This is a map of DirecTV's spot beams from its 101W satellite. You can see that the transponders are re-used several times over the country, allowing different programming to be seen by different areas from the same transponder frequency.
     
  7. BaldEagle

    BaldEagle Legend

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    Jun 19, 2006
    Will be interesting to see what the numbers do when they upgrade to the new signal meter.

    I normally only get about 50-55 on 119 and slightly less on 110. That is with a dish 500 on a tripod for the motorhome.

    I've found that if the signal is 40 or above I never lose reception even in storms.
     
  8. GrumpyBear

    GrumpyBear Hall Of Fame

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    Feb 1, 2006
    I was really worried as I hover around 35 on 129 here in San Diego. We had HORRIBLE storms here on Monday and Wednesday, and I never lost signal on any channel. Was really surprised.
    Granted my Parents live in Couer d' Alene ID, and they didn't lose any signal and they received 30" of snow in 24hrs.
     
  9. BattleZone

    BattleZone Hall Of Fame

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    Nov 13, 2007
    Keep in mind that the signal meters on most "modern" Dish receivers were modified to read 35-40 points low. No one seems to know why, but if you add 35 to what your receiver's meter says, then you will have a better idea of where your signal really is.

    35 (which is really 70 or so) is good for most TPs on 129. You shouldn't get dropouts until the signal falls below 15 (which is really 50).

    Expect your 35 to go up to around 55 once Ciel-2 comes online.
     
  10. Roseman

    Roseman New Member

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    Dec 14, 2008
    Thanks so much IIP.....The Eastern Arc that I hear folks chatting about in some of the forums is entirely different from the Ciel-2 I assume.....My installer told me that the eastern arc used the 1000.4 dishes or was reserved for those, I meant to ask him if it only worked with those dishes or not and exactly what he meant but I never got around to it...I don't think he meant "reserved" exactly but maybe for new installs only and not HD upgrades........Can you tell us what your understanding of the "eastern arc" is?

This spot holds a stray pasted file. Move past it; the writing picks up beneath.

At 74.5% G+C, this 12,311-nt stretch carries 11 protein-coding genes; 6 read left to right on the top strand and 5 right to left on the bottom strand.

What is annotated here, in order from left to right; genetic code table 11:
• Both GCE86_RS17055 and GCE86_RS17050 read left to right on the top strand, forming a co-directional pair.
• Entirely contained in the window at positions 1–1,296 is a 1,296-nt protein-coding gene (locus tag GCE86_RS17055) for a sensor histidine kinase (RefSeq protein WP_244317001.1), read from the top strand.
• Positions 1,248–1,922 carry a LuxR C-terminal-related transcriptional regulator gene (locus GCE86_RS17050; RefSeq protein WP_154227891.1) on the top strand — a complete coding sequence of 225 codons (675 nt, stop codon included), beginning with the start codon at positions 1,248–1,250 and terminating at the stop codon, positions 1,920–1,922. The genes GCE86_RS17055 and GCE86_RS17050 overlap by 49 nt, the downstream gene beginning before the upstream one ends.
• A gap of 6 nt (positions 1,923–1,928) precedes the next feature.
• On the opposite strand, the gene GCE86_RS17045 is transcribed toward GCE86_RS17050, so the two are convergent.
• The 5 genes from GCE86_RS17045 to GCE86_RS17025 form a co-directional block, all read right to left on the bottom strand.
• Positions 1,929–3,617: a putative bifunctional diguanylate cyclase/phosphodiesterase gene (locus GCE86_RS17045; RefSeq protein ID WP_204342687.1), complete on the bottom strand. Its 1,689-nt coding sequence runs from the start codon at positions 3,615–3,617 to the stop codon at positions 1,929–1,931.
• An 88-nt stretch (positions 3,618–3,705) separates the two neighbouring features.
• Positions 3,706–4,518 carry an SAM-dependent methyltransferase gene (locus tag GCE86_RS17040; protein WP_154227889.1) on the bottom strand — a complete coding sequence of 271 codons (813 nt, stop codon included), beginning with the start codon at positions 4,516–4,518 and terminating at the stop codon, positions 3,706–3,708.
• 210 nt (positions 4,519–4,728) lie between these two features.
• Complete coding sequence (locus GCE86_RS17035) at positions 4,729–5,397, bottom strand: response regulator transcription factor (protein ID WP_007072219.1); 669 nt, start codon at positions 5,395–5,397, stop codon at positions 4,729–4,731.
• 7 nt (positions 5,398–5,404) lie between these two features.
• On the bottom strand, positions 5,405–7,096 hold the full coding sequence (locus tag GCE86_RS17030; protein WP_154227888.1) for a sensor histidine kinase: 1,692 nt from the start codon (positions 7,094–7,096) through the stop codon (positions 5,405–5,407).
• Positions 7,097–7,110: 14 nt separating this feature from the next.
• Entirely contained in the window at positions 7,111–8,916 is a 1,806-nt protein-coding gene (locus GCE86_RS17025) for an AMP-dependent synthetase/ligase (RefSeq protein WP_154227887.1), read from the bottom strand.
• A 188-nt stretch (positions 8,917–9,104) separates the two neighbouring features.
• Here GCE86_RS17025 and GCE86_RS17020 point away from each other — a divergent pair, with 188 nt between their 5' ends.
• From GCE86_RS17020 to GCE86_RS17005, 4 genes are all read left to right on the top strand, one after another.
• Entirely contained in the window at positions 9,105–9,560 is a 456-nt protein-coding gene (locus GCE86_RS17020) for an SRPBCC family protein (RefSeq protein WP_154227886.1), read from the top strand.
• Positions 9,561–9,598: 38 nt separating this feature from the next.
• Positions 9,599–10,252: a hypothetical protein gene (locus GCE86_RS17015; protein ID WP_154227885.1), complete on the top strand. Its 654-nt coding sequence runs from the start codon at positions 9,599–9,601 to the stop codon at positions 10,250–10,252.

11. puckwithahalo

    puckwithahalo Hall Of Fame

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    Sep 2, 2007
    It was done to try and make the signal meters on the various models of receivers uniform. It used to be if you hooked one model receiver up you'd get one signal strength, then hook up a different model and get something totally different. At least, that's what I was told :)
     
  12. BobaBird

    BobaBird EKB Editor

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    Mar 30, 2002
    Roseman, Eastern Arc is the satellites at 61.5°, 72.7° and 77°, all DBS slots. The 1-dish solution for getting all 3 is the Dish 1000.4 but you can also use separate dishes, and a few people have gotten 61.5/72.7 with a Dish 500 even though they are a bit farther apart than the 9° spread that dish is designed for. More at http://www.dishuser.org/easternarc.php
     
  13. Roseman

    Roseman New Member

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    Dec 14, 2008
    Thanks BobaBird, that answers lots of questions.....I appreciate it
     
  14. BattleZone

    BattleZone Hall Of Fame

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    That answer just doesn't make sense (the stated goal makes sense, though). On a meter marked from 0-125, why would it make sense for the peak signals to be 65 or so?

    Traditionally, meters were 0-100, and you would only hit 100 with a perfectly-aligned dish on a spot beam; CONUS beams would max out at 97 or so. I understood Dish using 125, because spot beams might actually be over 100, but CONUS beams on the old meters still peaked between 95-98. That made the meter very useful.

    The way it is today just doesn't make sense, and frankly, whoever approved the decision to change it needs to be sent out into the field for a couple of months to install systems.
     
  15. BobaBird

    BobaBird EKB Editor

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    Mar 30, 2002
    I thought you were going to say "to protect the crops from birds." :D
     
  16. puckwithahalo

    puckwithahalo Hall Of Fame

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    They changed the scale without changing the graphic. Why? I dunno?